Time Frames and Other General Considerations:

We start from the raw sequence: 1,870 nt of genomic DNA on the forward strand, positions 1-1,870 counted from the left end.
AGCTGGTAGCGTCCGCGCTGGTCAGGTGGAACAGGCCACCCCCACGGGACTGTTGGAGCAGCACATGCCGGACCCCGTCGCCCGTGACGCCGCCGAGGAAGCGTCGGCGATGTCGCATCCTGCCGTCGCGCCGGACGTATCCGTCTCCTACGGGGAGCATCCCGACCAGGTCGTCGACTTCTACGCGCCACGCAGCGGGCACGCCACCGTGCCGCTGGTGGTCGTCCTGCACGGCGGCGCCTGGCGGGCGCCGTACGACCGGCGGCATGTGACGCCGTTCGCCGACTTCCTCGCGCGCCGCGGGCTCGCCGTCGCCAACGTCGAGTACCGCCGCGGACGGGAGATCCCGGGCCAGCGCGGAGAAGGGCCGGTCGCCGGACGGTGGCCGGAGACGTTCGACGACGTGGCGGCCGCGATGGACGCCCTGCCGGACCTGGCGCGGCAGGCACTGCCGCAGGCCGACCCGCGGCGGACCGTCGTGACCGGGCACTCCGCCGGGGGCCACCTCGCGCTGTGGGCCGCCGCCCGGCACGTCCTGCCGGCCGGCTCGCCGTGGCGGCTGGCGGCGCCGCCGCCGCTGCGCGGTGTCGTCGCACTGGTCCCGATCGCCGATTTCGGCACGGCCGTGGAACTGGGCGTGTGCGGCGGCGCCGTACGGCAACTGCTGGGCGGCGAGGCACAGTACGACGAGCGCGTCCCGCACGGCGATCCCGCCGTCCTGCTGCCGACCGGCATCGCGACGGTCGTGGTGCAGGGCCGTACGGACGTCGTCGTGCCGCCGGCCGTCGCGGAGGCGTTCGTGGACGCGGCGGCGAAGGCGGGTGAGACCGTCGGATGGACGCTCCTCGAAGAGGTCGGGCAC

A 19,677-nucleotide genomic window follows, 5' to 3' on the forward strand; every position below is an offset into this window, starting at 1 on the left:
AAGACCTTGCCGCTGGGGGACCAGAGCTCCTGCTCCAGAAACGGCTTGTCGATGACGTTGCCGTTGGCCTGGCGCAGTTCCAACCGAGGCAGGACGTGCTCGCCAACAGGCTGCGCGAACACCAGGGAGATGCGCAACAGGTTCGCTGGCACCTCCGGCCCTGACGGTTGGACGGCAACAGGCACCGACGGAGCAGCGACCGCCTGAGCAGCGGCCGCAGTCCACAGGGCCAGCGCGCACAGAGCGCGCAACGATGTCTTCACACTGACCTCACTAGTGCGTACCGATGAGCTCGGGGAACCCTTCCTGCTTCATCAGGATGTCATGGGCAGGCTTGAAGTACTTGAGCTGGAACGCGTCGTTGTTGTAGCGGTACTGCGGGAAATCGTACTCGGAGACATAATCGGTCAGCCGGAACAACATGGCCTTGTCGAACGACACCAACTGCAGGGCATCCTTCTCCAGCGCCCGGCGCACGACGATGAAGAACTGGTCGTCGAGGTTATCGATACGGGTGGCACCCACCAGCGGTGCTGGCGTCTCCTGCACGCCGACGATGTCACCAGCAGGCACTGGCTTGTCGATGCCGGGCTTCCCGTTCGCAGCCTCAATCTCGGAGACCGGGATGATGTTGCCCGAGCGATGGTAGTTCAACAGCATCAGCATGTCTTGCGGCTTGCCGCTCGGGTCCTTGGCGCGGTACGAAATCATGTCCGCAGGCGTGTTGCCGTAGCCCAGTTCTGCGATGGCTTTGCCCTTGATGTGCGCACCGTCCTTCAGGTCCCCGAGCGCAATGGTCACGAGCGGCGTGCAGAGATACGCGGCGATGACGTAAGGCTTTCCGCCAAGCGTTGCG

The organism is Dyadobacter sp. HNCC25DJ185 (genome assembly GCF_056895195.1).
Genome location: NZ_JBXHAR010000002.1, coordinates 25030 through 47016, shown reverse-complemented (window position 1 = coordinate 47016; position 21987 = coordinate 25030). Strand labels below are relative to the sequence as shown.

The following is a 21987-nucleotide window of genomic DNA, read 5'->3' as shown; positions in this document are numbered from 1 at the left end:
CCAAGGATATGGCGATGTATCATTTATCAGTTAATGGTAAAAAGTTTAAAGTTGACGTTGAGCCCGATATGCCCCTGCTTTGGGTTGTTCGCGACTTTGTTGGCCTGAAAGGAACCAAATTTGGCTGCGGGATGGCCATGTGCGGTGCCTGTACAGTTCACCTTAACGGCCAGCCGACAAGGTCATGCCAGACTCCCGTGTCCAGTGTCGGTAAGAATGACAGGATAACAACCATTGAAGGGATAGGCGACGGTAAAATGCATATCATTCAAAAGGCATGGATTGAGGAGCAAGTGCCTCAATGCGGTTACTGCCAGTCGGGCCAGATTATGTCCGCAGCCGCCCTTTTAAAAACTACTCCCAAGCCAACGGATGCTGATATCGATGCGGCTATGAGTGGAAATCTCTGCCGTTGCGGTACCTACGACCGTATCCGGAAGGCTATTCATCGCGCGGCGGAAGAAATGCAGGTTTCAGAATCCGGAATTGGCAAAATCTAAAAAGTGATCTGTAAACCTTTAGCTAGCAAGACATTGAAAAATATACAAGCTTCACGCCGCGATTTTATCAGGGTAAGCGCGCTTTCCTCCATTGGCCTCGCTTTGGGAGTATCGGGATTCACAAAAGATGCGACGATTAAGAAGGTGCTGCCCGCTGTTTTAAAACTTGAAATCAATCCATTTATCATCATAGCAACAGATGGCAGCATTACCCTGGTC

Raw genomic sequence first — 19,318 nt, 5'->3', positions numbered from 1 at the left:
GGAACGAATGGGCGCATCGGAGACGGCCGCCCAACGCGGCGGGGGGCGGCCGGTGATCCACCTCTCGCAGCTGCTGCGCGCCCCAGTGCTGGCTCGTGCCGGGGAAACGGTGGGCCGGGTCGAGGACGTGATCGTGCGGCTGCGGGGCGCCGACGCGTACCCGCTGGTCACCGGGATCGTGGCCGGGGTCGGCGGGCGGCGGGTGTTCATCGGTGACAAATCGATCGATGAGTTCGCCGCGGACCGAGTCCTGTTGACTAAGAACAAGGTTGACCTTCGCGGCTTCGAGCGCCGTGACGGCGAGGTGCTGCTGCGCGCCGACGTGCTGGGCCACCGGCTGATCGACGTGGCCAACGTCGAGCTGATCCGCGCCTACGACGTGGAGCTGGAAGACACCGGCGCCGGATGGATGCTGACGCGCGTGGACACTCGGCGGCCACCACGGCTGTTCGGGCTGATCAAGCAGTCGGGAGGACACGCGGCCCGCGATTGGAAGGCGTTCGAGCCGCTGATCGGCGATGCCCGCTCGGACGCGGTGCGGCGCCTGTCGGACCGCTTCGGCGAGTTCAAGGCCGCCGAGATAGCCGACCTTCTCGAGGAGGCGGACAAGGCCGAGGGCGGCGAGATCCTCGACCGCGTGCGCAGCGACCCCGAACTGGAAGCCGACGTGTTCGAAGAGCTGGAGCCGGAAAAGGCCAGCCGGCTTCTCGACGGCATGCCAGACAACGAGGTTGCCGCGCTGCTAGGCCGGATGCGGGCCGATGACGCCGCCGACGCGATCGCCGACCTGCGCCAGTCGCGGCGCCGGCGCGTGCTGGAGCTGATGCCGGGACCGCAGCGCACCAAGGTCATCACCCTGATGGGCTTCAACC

Of course, I don't know why your diocese rejected your petition, whether they suggested you live in eremitical solitude for some time and then re-approach them after several years, whether your diocese has ever professed anyone under c 603 before considering your petition or what their experiences with cc 603-605 have been over the past 38 years, and so forth. Sometimes bad experiences will make dioceses wary of professing subsequent candidates without more discernment than they formerly assured; sometimes good experiences can cut towards more liberal use of c 603, but these can also help a diocese to firm up their expectations of what is involved in such a vocation and make them more demanding. I would certainly encourage you to get a complete assessment from the Vicar for Religious or whomever you met with regularly regarding the decision. Be honest, ask the questions you need answered about your own situation and diocese. They cannot answer questions regarding other professions carried out, nor can they usually explain the policies of other dioceses. However, they owe you frank and honest summaries of their findings in your own case and what options are open to you in the future.